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Saturday, 7 May 2016

Smoke haze over Sydney

This is the view just now, in the mid afternoon today, but this morning you couldn't see any of the city's towers from the windows of the apartment. I got up and scented smoke in the air when I was still in the bedroom. Then I went out on the balcony off the living room and I could clearly smell the burn in the breeze. I thought this morning at first that they had had a fire in one of the foreshore parks down the street on the harbour, where they have trees and bushes, but as soon as I went online I could see from the news website that they had done hazard reduction burns the previous day in the Blue Mountains. The smoke in Sydney was the aftermath of that burning.

The view from the balcony at the moment reminds me of the Sailor Moon cartoon in the 90s, which often showed long-distance shots of city skylines, places of comfort and stability. The urban landscape in Japan as nirvana, a kind of promised land of peace and flourishing. (Which Japan is, to some extent. It still represents, to me, a magic country where strange and beautiful things can happen every day for no specific reason.) But seen in Sydney in autumn it had other connotations for residents of my suburb. At the corner, where the Terminus Hotel sits rotting peacefully, a woman was standing with her mother (I presumed; the elderly woman had a wheeled walker in front of her like my mum has when she goes out) who sat on the bench on John Street. The woman said as I walked past: "It's like a bad day in Beijing!" Her voice was loud and assured, and I wondered if she had said it for my benefit; I was on my way to the Japanese restaurant for noodles.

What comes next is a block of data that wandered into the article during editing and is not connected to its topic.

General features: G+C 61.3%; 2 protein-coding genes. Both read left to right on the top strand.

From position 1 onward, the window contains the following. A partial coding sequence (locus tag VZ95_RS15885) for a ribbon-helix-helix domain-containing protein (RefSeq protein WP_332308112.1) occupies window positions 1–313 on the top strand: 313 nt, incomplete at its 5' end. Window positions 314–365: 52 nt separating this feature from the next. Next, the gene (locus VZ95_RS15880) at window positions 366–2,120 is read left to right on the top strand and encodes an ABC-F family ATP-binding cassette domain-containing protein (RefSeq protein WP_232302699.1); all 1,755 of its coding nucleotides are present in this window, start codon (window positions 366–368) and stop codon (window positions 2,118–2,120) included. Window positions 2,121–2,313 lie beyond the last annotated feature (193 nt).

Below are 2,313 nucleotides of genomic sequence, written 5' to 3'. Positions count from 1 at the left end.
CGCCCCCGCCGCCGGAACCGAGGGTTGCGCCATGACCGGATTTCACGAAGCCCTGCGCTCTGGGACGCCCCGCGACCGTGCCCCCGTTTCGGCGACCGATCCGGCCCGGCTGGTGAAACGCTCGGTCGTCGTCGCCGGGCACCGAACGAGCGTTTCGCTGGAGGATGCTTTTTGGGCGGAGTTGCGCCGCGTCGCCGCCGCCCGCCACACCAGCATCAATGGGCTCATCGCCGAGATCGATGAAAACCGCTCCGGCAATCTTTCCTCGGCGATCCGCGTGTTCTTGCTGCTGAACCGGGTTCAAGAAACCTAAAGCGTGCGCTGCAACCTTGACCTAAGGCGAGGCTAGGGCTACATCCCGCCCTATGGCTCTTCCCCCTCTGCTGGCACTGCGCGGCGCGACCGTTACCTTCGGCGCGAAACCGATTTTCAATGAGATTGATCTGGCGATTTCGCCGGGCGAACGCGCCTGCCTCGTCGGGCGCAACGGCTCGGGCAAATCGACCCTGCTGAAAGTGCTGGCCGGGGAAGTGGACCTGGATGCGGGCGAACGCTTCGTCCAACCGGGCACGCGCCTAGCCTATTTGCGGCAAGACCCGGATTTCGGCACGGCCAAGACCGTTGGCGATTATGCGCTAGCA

It has been a strange day though with the hazy air. There's even a hashtag on Twitter (#SydneySmoke) which is getting a bit of traffic. Everyone wants to join in. When the event is as widespread as this smoke haze - when it encompasses the city's entire population - you're sure to get participation. As well as giving us all something to talk about in tandem, the haze also serves to remind us that we live on a single, vulnerable planet and that environmental protection is a global responsibility. We all have a responsibility to work together for the benefit of the global community. Political boundaries mean little in the face of climate change.

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